Doctor of Philosophy (PhD)


Biological and Agricultural Engineering

Document Type



The development of biosensors may assist for the on-site detection of foodborne pathogens. The overall goal of this study was to develop a biosensor system for detecting Listeria innocua (non-pathogenic surrogate bacteria used as a model for pathogenic Listeria monocytogenes) in food systems. The study was divided into three main parts: (1) development of a sample collection and interface system for Listeria innocua from food samples, (2) development of a sample concentration system for the collected bacteria prior detection, and (3) development of a detection system based on a carbon nanotube potentiometric biosensor for a quantitative detection of Listeria innocua. In the second chapter, we discussed a sample collection protocol and delivery system developed for bacteria from food surfaces. Listeria innocua was used for testing and illustration. For this purpose, the surface of meat samples was inoculated with Listeria innocua at different concentrations from 10^1-10^5 CFU/mL. Then, cellulose membranes were applied to the surface of products for different times: 5, 10, 15, 20, 25, and 30 min sampling. The cellulose membranes were analyzed for their suitability for bacteria enumeration using a plating method for Listeria innocua. It was observed that sampling times between 5-10 min were the best and collection of >80% of bacteria from the food’s surface was achieved. In the third chapter we discussed a microfluidic device for concentration of biological samples based on removal of liquids by hydrogel films. The performance of the device was demonstrated by concentrating 1-5 µm fluorescent beads followed by concentration of bacteria samples such as Listeria innocua. Results showed that fluorescence intensity of the beads was increased by 10 times at the end of concentration. Recovery efficiencies of 85.60 and 91.75 % were obtained for initial bacteria concentrations of 1x10^1 and 1x10^2 CFU/mL. Moreover, cell counts were observed to increase by up to 10 times at the end of concentration. This study showed that the concentrator device successfully concentrated the samples and no significant loss of living cells was observed for most of the bacteria concentrations. A carbon nanotube potentiometric biosensor for the detection of bacteria from food samples was demonstrated in the fourth chapter. The biosensor was constructed by depositing carboxylic acid (–COOH) functionalized single walled carbon nanotubes (SWCNTs) on a glassy carbon electrode (GCE), followed by the attachment of anti-Listeria antibodies to the SWCNTs between the amine groups and the –COOH by covalent functionalization using EDC/Sulfo-NHS chemistry. The performance of the biosensor was evaluated at various concentrations of L. innocua, for factors such as limit of detection, sensitivity, response time, linearity, and selectivity. In addition, the application of the complete detection system based on sample collection, concentration and detection of bacteria from food samples such as meat and milk was evaluated. Results showed that the system could successfully detect L. innocua with a linear response between electromotive force (EMF/voltage) and bacteria concentrations and a lower limit of detection of 11 CFU/mL. Additionally, similar results were obtained from the biosensor system for L. innocua from food samples.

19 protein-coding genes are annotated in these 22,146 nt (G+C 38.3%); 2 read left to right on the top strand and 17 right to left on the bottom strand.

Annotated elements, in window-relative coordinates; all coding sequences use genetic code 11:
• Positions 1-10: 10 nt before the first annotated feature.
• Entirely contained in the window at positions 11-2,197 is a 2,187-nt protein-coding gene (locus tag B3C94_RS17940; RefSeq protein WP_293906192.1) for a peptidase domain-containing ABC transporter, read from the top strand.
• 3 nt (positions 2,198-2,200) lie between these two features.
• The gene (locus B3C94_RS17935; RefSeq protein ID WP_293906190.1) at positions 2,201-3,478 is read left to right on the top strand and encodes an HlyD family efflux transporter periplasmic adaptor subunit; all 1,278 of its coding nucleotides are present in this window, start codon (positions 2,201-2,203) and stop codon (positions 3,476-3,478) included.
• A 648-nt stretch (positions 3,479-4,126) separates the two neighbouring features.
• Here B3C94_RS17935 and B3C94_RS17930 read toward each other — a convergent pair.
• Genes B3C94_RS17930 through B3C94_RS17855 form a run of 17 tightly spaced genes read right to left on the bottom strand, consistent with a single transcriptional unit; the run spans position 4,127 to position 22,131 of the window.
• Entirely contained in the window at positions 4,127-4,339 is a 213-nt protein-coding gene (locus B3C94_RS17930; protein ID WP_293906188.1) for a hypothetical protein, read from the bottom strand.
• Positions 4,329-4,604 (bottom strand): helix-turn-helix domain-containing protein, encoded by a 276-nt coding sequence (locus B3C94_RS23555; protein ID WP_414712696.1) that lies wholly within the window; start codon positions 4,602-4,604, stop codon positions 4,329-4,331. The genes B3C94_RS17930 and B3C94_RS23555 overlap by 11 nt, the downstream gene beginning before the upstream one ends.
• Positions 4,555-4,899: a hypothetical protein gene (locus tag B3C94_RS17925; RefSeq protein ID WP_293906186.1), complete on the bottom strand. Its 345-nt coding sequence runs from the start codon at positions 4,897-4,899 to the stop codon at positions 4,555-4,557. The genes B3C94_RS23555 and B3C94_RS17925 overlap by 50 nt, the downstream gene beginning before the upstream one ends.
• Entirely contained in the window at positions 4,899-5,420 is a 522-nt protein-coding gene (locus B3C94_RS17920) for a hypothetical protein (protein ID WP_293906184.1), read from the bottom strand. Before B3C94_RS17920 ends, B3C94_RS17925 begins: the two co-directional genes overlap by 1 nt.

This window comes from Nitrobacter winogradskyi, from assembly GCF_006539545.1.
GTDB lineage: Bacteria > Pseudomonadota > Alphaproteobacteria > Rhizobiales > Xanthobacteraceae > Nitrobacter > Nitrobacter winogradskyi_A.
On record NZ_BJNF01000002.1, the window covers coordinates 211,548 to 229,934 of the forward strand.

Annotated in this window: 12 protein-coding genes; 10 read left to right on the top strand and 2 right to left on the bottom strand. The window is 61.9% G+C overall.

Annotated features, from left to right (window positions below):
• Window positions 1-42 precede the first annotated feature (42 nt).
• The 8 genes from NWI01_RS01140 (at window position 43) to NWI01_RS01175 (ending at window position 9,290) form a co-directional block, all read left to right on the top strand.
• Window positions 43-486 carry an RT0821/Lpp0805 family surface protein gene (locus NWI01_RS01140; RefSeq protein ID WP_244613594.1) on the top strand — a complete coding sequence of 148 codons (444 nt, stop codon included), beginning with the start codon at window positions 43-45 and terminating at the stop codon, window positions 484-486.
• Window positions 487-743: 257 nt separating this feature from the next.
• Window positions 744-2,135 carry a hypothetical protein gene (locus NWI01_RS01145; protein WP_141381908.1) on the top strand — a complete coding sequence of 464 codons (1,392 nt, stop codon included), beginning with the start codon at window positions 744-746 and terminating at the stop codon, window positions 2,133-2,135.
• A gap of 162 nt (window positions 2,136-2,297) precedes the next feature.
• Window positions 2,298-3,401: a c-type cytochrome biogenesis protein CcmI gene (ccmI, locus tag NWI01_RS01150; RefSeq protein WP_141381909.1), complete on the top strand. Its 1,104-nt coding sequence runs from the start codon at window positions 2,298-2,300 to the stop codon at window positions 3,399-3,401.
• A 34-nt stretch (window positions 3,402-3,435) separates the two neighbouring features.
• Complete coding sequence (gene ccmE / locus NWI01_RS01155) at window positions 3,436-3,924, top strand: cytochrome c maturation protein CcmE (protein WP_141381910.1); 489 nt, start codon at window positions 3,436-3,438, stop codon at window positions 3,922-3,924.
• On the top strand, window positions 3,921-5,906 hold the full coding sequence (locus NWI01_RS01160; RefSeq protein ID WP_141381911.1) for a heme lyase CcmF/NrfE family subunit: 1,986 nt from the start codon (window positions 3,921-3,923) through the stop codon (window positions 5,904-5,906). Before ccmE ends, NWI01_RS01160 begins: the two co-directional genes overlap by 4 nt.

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Committee Chair

Sathivel, Subramaniam



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Engineering Commons